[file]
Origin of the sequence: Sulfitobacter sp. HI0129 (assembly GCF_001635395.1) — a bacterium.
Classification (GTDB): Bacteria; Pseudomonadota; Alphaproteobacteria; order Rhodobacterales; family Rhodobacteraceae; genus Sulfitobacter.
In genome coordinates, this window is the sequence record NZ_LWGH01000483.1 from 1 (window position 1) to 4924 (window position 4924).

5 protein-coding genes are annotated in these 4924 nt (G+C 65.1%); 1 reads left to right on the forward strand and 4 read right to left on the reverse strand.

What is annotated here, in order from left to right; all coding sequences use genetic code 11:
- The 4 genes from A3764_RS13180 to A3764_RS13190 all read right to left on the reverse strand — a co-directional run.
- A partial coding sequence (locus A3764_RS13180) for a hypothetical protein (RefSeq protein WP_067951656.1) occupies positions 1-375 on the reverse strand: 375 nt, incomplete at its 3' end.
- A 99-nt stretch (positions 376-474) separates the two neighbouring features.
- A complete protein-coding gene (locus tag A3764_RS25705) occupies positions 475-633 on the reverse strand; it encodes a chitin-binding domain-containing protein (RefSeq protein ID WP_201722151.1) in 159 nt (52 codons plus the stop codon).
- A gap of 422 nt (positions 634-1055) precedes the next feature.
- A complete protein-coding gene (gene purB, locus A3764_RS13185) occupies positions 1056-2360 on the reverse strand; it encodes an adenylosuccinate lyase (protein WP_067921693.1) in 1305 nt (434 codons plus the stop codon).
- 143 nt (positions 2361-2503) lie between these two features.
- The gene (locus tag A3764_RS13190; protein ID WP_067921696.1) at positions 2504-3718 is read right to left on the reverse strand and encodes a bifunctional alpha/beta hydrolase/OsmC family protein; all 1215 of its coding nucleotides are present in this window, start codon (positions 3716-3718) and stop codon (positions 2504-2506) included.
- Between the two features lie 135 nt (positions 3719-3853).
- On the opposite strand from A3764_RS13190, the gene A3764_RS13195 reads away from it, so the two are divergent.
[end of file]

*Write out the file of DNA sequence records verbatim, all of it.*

Origin of the sequence: Sulfitobacter sp. HI0129 (assembly GCF_001635395.1) — a bacterium.
Classification (GTDB): Bacteria; Pseudomonadota; Alphaproteobacteria; order Rhodobacterales; family Rhodobacteraceae; genus Sulfitobacter.
In genome coordinates, this window is the sequence record NZ_LWGH01000483.1 from 1 (window position 1) to 4924 (window position 4924).

5 protein-coding genes are annotated in these 4924 nt (G+C 65.1%); 1 reads left to right on the forward strand and 4 read right to left on the reverse strand.

What is annotated here, in order from left to right; all coding sequences use genetic code 11:
- The 4 genes from A3764_RS13180 to A3764_RS13190 all read right to left on the reverse strand — a co-directional run.
- A partial coding sequence (locus A3764_RS13180) for a hypothetical protein (RefSeq protein WP_067951656.1) occupies positions 1-375 on the reverse strand: 375 nt, incomplete at its 3' end.
- A 99-nt stretch (positions 376-474) separates the two neighbouring features.
- A complete protein-coding gene (locus tag A3764_RS25705) occupies positions 475-633 on the reverse strand; it encodes a chitin-binding domain-containing protein (RefSeq protein ID WP_201722151.1) in 159 nt (52 codons plus the stop codon).
- A gap of 422 nt (positions 634-1055) precedes the next feature.
- A complete protein-coding gene (gene purB, locus A3764_RS13185) occupies positions 1056-2360 on the reverse strand; it encodes an adenylosuccinate lyase (protein WP_067921693.1) in 1305 nt (434 codons plus the stop codon).
- 143 nt (positions 2361-2503) lie between these two features.
- The gene (locus tag A3764_RS13190; protein ID WP_067921696.1) at positions 2504-3718 is read right to left on the reverse strand and encodes a bifunctional alpha/beta hydrolase/OsmC family protein; all 1215 of its coding nucleotides are present in this window, start codon (positions 3716-3718) and stop codon (positions 2504-2506) included.
- Between the two features lie 135 nt (positions 3719-3853).
- On the opposite strand from A3764_RS13190, the gene A3764_RS13195 reads away from it, so the two are divergent.